Date of Award
Doctor of Philosophy
Science Education, Mallinson Institute
Dr. William W. Cobern
Dr. Steven B. Berlman
Dr. Robert H. Poel
Dr. Aletta Zietsman-Thomas
A qualitative case study of eight doctoral level organic chemists from academia (6) and industry (2) solved eleven qualitative organic analysis problems using the Identification of Organic Compounds* software computer simulation. Think-aloud protocols were analyzed for content knowledge and strategic knowledge to account for expert performance. Each of the eleven qualitative organic analysis problems included a variety of functional groups and structures and was solved in a computer-simulated environment to allow for extensive problem-solving by the experts and to evaluate the simulation’s ability to model the problem-solving environment The data provided consisted of the typical instrumentation available to university undergraduate students, including infrared, proton nuclear magnetic resonance, carbon-13 nuclear magnetic resonance, and mass spectral data. Traditional wet chemistry data were also provided in the software, including solubility tests, fusion tests, classification tests, and derivatives. The subjects from industry did not effectively utilize the wet chemistry techniques, whereas the subjects from academia emphasized spectrometric techniques but also used wet chemistry techniques. Only two of the subjects made the determination of an empirical formula an initial part of their problem-solving strategy. This strategy was used on 24 percent of the problems. On 16 percent of the problems the subjects reverted to calculating an empirical formula when the problem became difficult to solve. The most effective strategy for utilizing the percent composition was to check the answer’s percent composition with the elemental analysis. This was 100 percent successful and was used on 15 percent of problems. The elemental analysis was not used quantitatively by these experts on 45 percent of the problems. Problem-solving was idiosyncratic in that subjects utilized a particular experimental method that they were the most comfortable interpreting as their initial experimental space search. Then subsequent problem-solving largely consisted of a series of explorations of the experimental space with subsequent searches for confirmation of model-building conclusions drawn from the data. Derivatives were used exclusively by the academic chemists both to search for solutions and to confirm proposed solutions.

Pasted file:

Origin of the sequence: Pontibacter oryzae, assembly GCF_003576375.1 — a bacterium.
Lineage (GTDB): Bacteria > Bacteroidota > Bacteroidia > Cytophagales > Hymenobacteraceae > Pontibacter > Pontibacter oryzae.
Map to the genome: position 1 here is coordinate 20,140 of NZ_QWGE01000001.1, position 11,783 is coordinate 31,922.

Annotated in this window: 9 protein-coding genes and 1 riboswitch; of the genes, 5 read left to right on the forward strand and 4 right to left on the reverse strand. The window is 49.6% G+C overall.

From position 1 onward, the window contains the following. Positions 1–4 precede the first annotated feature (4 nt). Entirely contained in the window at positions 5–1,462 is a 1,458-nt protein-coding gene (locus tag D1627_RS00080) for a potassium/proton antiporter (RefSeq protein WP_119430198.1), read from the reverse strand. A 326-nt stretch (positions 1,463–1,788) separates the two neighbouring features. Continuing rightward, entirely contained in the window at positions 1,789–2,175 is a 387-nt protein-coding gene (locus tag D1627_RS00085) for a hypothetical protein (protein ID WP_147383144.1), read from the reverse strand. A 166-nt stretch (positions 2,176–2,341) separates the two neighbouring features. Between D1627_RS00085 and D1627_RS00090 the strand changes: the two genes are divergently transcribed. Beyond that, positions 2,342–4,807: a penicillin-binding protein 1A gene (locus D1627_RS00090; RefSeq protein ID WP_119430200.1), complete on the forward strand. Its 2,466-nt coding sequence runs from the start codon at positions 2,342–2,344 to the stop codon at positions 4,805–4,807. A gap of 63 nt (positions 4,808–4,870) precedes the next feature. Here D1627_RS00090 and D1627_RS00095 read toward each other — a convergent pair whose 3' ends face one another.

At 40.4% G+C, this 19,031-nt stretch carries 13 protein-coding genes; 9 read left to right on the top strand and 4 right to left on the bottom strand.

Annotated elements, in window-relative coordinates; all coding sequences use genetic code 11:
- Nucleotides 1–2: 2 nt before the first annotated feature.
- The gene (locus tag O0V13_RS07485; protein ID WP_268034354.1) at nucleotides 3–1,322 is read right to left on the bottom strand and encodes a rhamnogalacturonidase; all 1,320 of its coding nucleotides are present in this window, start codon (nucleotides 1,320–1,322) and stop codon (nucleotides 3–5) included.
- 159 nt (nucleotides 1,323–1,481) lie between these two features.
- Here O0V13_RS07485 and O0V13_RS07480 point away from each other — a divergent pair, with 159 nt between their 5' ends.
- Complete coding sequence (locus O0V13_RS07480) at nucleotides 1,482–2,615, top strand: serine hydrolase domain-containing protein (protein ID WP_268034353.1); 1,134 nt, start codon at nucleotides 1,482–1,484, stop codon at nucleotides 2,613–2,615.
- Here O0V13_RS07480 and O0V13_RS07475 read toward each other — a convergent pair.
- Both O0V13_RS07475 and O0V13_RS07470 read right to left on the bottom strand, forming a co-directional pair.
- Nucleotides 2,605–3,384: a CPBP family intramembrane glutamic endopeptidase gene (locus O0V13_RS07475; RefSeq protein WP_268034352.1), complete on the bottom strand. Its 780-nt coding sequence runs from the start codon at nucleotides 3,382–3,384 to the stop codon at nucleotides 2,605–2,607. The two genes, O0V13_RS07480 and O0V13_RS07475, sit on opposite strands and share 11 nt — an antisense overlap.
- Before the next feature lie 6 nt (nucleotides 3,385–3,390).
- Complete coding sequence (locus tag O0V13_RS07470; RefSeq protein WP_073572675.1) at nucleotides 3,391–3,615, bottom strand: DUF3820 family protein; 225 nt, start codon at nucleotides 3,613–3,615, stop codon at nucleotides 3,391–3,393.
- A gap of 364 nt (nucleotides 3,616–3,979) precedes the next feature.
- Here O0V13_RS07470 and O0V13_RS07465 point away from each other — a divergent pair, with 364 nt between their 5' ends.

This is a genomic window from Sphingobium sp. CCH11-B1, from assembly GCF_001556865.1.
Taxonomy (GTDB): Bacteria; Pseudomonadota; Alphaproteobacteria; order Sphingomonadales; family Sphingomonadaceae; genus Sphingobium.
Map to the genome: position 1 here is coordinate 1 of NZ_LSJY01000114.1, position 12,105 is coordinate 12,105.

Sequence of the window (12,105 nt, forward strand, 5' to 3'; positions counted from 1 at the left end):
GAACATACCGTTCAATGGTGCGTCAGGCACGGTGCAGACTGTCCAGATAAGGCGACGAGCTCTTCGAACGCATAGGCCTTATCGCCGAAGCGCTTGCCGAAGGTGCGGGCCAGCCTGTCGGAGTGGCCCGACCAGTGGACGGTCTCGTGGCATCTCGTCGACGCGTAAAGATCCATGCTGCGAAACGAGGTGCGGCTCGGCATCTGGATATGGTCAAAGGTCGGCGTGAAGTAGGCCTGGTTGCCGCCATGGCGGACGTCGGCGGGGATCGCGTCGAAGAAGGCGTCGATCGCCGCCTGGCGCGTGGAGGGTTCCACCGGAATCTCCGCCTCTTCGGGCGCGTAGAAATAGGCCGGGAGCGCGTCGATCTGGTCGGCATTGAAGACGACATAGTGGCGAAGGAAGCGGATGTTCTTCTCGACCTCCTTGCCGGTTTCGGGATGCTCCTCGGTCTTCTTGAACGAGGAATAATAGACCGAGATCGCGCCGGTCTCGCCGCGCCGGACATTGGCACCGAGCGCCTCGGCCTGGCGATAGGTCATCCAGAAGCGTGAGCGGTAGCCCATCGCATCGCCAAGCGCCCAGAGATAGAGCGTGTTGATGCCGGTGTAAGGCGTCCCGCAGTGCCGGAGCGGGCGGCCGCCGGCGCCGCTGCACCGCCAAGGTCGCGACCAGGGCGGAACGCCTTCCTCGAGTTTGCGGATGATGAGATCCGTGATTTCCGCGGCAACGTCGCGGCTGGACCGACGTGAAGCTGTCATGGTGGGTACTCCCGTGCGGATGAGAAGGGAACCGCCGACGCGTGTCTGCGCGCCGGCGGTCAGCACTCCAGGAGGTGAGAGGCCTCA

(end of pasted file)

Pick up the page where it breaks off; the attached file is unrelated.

Schramm, Keith A., "A Study of Expert Problem-Solving in Qualitative Organic Analysis Using a Computer Simulation" (2002). Dissertations. 1330.